California "Marijuana Control, Legalization and Revenue" Initiative (2014)

From Ballotpedia
Jump to: navigation, search
Not on Ballot
Proposed allot measures that were not on a ballot
This measure did not or
will not appear on a ballot
A California "Marijuana Control, Legalization and Revenue" Initiative (#13-0025) was approved for circulation in California as a contender for the November 4, 2014 ballot as an initiated state statute.

Supporters of the initiative referred to it as "The Marijuana Control, Legalization and Revenue Act of 2014."

Proponents ended their campaign due to a lack of finances for signature gathering.[1]

Text of measure

Ballot title:

Marijuana Legalization. Initiative Statute.

Official summary:

"Legalizes under state law marijuana use, growth, cultivation, possession, transportation, storage, or sale. Creates commission to regulate, and provide business licenses for, marijuana cultivation, sales, processing, transportation, and distribution. Applies retail sales taxes to marijuana, unless exemptions for medical or dietary uses apply. Allocates revenues equally among education, healthcare, law enforcement/fire, drug abuse education/treatment, commission expenses. Prohibits discrimination against marijuana users or businesses. Requires voter approval to zone beyond set limits. Bars state/local aid to enforce federal or state marijuana laws. Exempts existing medical marijuana collectives from licensing, regulatory, and local zoning requirements."

Fiscal impact statement:

(Note: The fiscal impact statement for a California ballot initiative authorized for circulation is jointly prepared by the state's Legislative Analyst and its Director of Finance.)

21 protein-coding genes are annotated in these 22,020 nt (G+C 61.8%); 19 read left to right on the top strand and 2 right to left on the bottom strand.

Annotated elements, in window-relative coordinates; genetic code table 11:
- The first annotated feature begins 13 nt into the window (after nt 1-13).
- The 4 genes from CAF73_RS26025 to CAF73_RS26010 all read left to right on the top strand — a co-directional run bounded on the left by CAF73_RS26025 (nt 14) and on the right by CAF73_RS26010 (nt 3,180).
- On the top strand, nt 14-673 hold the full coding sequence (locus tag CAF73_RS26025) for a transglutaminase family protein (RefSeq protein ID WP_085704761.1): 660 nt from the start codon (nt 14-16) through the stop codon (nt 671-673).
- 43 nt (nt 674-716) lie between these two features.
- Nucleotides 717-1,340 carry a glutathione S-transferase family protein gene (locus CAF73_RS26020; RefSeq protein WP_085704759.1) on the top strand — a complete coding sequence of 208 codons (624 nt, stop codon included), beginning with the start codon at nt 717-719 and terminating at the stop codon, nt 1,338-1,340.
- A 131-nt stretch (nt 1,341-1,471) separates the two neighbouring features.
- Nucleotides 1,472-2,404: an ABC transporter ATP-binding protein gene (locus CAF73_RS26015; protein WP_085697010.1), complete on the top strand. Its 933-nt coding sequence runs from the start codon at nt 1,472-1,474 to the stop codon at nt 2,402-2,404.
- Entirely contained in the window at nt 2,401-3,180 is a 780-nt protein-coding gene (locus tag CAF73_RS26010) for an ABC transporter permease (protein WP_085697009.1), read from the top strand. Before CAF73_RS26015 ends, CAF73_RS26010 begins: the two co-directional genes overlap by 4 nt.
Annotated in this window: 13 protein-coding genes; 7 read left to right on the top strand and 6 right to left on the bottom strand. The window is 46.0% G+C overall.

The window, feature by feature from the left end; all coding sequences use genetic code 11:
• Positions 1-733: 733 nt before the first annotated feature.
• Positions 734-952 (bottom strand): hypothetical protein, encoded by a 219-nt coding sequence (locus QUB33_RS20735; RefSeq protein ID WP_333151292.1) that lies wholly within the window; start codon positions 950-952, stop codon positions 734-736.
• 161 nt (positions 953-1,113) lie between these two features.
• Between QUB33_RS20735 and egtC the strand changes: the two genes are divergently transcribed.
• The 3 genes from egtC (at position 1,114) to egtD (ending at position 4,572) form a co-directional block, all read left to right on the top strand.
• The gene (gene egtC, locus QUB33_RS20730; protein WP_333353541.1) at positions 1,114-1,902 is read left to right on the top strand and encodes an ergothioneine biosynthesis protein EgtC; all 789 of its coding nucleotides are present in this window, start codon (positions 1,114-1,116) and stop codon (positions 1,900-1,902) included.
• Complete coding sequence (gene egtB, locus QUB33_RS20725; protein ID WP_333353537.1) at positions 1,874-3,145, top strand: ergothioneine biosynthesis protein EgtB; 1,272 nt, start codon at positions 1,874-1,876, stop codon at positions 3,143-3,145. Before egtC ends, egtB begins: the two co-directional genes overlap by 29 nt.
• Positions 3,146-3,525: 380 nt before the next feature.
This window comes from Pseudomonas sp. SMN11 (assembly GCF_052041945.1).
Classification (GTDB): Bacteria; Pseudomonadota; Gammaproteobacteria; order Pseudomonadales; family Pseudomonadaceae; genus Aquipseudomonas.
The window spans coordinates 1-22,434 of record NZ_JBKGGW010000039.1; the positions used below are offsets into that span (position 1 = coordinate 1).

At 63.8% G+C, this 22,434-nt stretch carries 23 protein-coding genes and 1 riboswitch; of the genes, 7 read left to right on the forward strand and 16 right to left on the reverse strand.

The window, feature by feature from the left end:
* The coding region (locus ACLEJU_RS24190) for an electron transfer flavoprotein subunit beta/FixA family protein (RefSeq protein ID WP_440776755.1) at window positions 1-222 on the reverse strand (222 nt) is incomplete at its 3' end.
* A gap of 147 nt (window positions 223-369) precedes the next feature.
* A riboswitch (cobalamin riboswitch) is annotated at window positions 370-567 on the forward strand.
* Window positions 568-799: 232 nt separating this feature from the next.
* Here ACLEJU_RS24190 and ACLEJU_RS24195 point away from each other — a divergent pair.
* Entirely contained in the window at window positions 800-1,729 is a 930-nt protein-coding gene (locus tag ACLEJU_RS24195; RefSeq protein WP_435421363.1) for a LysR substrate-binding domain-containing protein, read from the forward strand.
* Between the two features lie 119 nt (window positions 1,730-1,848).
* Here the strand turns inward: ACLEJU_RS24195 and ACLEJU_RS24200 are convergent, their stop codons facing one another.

"Reduced costs in the low hundreds of millions of dollars annually to state and local governments related to enforcing certain marijuana-related offenses, handling the related criminal cases in the court system, and incarcerating and supervising certain marijuana offenders. Potential net additional tax revenues in the low hundreds of millions of dollars annually related to the production and sale of marijuana, a portion of which is required to be spent on education, health care, public safety, drug abuse education and treatment, and the regulation of commercial marijuana activities."


The initiative was sponsored by an organization titled American for Policy Reform.[2]


  • Americans for Policy Reform's John Lee argued, "[The initiative] stops putting 20,000 people a year in jail in California for low level offenses and it creates a diversion program."[3]

Path to the ballot

See also: Signature requirements for ballot measures in California
  • John W. Lee, Bob Bowerman, Degé Coutee and Dave Hodges submitted a letter requesting a title and summary on October 14, 2013.
  • A title and summary were issued by the Attorney General of California's office on December 24, 2013.
  • 504,760 valid signatures were required for qualification purposes.
  • Supporters had until May 19, 2014 to collect the required signatures. Filing sufficient signatures by that date would not have allowed the initiative to compete on the November 4, 2014 ballot.
  • The Secretary of State’s suggested signature filing deadline for the November 4, 2014 ballot was April 18, 2014.
  • Supporters withdrew the initiative due to lack of funds in early April 2014.[1]


Marijuana legalization initiative Support v. Opposition
Poll Support OpposeUndecidedMargin of ErrorSample Size
The Field Poll - Marijuana legalization initiative 2014 poll
December 10, 2013
Note: The polls above may not reflect all polls that have been conducted in this race. Those displayed are a random sampling chosen by Ballotpedia staff. If you would like to nominate another poll for inclusion in the table, send an email to

External links

BallotpediaAvatar bigger.png
Suggest a link

Basic information



Flag of California.png

This article about a California ballot proposition is a stub. You can help people learn about California's ballot propositions by expanding it.